Are species real?

Thomas G. Lammers lammers at UWOSH.EDU
Tue Apr 11 07:38:13 CDT 2006

At 11:53 PM 4/10/2006, Don.Colless at CSIRO.AU wrote:
>Anyone silly enough to get involved in this thread will soon find himself
>arguing about the meaning of "real"

THAT precisely what I have always wondered about this question.  What does
"real" mean?  Why is it important that they be so?   It smacks too much of
metaphysics for my taste.

I suppose a species is as "real" as any ASSEMBLAGE can be.  Is a family
real?  Is a flock real? Is a city real?  They are different from an
individual, to be sure, but then, there is a lot of difference in what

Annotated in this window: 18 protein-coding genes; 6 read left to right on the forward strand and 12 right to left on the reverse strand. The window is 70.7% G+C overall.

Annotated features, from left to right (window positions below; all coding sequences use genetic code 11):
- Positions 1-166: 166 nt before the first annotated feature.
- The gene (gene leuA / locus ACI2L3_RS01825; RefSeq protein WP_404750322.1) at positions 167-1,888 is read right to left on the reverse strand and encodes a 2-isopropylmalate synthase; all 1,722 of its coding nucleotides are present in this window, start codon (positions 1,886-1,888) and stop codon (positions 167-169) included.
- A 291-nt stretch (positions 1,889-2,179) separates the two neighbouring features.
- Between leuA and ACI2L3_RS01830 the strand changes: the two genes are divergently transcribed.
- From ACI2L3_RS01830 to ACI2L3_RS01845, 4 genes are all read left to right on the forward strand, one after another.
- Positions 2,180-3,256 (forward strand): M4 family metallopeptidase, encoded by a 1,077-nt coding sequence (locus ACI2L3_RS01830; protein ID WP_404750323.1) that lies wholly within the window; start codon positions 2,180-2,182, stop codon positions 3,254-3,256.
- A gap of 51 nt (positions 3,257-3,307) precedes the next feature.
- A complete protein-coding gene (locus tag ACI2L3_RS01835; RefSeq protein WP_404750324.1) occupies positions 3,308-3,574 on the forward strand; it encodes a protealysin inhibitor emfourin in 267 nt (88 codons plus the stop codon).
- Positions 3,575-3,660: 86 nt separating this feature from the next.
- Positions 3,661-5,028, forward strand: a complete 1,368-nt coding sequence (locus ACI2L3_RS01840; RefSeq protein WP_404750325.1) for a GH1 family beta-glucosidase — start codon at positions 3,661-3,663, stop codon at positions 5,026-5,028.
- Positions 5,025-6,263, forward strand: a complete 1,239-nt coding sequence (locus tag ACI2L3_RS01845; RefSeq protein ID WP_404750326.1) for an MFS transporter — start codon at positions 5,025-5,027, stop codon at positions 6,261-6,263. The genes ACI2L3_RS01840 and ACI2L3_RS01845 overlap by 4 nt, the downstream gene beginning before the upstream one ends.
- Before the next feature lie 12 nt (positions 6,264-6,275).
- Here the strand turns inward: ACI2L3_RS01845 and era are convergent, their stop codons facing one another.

constitutes an "individual" in this world.

The simple fact that we can PERCEIVE species means that we can DESCRIBE
them and USE them in our attempts to understand the world, and in the end,
THAT is what matters, IMO.

Thomas G. Lammers, Ph.D.

Associate Professor and Curator of the Herbarium (OSH)
Department of Biology and Microbiology
University of Wisconsin Oshkosh
Oshkosh, Wisconsin 54901-8640 USA

e-mail:       lammers at
phone:      920-424-1002
fax:           920-424-1101

Plant systematics; classification, nomenclature, evolution, and
biogeography of the Campanulaceae s. lat.

"Today's mighty oak is yesterday's nut that stood his ground."
                                                               -- Anonymous

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